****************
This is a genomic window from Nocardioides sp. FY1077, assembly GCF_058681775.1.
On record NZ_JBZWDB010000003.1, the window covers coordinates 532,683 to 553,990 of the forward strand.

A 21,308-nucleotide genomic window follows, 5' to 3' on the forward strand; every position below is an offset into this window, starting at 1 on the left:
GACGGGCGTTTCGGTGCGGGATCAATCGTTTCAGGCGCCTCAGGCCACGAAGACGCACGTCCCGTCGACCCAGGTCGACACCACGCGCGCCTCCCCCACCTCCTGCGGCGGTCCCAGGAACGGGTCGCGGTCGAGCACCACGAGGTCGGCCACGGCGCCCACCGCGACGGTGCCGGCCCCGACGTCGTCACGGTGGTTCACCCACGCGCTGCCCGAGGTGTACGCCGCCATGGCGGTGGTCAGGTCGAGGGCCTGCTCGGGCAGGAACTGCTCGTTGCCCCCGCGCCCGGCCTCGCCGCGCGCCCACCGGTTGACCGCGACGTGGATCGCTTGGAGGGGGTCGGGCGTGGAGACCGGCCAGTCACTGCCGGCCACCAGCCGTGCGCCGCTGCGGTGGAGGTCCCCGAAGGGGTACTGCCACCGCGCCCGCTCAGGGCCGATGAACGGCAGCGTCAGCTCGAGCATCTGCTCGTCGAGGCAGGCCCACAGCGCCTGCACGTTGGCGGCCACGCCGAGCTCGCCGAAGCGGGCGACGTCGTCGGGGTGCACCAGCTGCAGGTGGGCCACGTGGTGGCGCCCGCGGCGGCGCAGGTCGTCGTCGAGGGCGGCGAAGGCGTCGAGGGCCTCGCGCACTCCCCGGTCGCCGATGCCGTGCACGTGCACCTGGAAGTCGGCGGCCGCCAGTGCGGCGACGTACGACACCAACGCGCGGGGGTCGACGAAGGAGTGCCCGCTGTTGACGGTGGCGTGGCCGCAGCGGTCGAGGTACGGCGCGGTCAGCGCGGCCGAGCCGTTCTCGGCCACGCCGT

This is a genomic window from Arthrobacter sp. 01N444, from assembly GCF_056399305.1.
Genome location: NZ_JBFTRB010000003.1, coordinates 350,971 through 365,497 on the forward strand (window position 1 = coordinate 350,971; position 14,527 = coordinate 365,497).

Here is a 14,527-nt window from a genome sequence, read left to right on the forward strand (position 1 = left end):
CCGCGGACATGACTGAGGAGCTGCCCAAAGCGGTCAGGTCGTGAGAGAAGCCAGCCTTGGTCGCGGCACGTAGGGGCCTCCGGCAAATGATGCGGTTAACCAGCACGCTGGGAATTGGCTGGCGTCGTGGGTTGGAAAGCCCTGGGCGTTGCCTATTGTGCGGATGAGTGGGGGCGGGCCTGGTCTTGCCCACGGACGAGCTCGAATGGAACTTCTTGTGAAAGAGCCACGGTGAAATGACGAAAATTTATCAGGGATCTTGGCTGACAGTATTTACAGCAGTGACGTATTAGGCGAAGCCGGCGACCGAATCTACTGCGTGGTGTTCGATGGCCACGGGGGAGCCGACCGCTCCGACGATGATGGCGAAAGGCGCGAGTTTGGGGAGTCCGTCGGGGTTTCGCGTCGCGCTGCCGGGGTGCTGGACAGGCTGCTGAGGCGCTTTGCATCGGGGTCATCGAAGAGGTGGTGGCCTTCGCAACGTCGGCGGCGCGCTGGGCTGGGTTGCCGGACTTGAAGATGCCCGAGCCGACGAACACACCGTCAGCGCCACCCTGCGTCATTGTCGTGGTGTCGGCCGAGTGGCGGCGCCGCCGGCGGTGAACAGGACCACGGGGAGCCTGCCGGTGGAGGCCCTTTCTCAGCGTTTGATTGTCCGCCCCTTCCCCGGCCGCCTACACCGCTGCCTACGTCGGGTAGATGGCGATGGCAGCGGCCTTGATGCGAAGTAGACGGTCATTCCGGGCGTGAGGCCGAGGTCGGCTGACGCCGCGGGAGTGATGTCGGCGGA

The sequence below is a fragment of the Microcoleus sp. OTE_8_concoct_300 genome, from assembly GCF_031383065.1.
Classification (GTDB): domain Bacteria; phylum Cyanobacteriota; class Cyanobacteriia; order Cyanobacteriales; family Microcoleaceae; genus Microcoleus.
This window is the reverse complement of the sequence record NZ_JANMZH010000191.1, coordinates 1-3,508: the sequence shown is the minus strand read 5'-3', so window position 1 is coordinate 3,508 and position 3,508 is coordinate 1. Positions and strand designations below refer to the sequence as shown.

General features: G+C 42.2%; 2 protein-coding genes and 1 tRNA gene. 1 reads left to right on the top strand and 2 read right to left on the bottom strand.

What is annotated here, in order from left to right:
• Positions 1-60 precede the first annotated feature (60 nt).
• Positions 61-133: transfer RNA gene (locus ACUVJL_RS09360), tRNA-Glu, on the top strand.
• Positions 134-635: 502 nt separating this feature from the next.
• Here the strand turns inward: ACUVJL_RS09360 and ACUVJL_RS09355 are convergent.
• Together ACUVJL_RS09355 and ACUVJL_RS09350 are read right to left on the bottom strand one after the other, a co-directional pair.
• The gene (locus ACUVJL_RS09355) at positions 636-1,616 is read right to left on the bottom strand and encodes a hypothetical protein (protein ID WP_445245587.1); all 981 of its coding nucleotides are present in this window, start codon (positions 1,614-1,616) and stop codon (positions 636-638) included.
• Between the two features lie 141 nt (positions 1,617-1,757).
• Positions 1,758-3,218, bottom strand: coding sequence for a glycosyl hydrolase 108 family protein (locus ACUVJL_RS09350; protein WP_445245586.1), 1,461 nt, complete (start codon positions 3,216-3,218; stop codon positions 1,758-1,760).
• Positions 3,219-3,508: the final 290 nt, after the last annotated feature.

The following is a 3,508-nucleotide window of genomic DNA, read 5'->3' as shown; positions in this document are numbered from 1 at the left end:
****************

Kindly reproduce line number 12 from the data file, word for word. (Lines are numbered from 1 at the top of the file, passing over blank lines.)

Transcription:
General features: G+C 42.2%; 2 protein-coding genes and 1 tRNA gene. 1 reads left to right on the top strand and 2 read right to left on the bottom strand.